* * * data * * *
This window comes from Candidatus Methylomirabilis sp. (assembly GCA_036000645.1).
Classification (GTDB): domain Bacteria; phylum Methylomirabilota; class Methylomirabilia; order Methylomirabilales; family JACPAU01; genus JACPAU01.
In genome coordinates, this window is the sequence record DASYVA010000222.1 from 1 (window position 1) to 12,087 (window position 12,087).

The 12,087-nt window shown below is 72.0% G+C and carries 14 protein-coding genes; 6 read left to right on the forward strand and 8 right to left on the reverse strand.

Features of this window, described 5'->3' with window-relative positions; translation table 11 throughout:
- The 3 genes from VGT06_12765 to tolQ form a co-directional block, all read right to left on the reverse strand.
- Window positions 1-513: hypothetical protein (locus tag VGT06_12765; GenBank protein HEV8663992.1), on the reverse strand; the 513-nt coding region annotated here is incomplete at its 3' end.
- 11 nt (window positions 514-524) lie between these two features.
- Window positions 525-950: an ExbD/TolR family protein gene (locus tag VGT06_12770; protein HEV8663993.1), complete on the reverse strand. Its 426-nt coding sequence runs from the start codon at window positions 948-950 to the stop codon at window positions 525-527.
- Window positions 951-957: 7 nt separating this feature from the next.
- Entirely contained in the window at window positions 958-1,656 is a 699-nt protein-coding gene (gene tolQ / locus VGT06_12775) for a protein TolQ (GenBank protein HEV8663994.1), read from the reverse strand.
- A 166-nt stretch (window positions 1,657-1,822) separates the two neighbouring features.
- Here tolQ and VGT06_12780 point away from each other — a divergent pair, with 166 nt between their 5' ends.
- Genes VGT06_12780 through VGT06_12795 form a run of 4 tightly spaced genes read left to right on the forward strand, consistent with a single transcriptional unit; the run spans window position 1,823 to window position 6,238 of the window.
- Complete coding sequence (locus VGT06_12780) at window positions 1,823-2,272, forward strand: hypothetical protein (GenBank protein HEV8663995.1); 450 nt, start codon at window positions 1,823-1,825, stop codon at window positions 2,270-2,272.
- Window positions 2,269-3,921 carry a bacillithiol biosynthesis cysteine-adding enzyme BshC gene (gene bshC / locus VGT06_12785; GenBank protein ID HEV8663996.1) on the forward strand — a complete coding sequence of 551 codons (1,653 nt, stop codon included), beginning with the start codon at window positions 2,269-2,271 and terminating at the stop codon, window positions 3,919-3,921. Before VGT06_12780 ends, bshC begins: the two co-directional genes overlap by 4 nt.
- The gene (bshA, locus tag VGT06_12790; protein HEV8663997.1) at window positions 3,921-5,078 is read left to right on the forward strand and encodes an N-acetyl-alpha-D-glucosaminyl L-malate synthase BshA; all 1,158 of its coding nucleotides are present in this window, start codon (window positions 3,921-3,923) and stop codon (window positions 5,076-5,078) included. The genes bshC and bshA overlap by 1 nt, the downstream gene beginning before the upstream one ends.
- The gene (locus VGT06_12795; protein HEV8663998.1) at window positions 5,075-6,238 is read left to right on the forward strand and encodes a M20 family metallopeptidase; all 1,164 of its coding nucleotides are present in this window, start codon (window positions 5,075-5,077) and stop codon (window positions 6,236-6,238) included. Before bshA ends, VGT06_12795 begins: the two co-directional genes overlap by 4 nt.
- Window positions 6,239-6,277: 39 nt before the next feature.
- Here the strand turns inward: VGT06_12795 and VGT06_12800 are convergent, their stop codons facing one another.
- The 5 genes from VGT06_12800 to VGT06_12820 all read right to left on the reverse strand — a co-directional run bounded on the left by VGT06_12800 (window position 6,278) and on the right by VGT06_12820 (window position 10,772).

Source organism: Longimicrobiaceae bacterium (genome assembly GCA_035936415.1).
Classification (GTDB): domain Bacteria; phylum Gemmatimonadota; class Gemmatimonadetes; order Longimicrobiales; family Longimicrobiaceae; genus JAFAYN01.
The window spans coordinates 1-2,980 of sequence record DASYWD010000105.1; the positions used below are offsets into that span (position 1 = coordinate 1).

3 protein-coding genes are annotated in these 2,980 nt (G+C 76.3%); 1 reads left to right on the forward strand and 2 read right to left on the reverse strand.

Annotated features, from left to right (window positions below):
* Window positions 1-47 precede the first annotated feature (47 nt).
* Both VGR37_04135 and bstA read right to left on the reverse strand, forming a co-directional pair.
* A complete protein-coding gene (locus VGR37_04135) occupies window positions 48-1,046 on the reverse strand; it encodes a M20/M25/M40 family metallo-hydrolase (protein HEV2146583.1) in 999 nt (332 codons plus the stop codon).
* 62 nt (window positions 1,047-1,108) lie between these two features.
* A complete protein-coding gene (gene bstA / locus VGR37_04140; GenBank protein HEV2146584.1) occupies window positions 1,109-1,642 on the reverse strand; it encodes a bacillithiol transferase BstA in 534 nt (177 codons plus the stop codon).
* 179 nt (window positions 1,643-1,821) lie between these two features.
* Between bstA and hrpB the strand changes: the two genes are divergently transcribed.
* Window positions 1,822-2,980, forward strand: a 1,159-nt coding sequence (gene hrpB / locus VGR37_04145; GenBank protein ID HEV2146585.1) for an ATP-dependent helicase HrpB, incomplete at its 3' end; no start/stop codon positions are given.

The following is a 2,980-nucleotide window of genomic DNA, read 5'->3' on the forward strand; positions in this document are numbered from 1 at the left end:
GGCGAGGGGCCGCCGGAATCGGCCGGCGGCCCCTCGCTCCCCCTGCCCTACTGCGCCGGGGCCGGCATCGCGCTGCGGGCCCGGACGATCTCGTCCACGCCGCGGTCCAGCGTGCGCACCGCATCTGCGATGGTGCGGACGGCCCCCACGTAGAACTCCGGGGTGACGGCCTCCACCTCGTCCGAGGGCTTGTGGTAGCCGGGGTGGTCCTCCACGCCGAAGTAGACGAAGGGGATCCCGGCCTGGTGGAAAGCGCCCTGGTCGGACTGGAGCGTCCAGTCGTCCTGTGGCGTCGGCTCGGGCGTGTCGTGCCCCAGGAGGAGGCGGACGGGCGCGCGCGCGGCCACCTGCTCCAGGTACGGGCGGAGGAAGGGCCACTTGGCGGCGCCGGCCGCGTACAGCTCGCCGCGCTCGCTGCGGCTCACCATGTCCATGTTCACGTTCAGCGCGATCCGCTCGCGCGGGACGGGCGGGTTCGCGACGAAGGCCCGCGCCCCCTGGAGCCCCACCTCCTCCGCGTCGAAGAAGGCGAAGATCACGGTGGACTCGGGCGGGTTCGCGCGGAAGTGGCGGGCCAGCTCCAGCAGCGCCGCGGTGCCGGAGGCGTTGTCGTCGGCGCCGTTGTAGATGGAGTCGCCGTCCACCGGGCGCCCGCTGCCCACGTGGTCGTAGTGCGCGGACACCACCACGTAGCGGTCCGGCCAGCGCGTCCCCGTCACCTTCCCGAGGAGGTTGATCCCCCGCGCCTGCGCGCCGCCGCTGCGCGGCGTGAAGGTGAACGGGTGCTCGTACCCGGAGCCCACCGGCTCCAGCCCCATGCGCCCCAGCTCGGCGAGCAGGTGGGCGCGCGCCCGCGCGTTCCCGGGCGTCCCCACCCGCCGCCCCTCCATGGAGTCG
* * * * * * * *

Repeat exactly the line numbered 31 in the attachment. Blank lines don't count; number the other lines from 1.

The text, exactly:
* A complete protein-coding gene (gene bstA / locus VGR37_04140; GenBank protein HEV2146584.1) occupies window positions 1,109-1,642 on the reverse strand; it encodes a bacillithiol transferase BstA in 534 nt (177 codons plus the stop codon).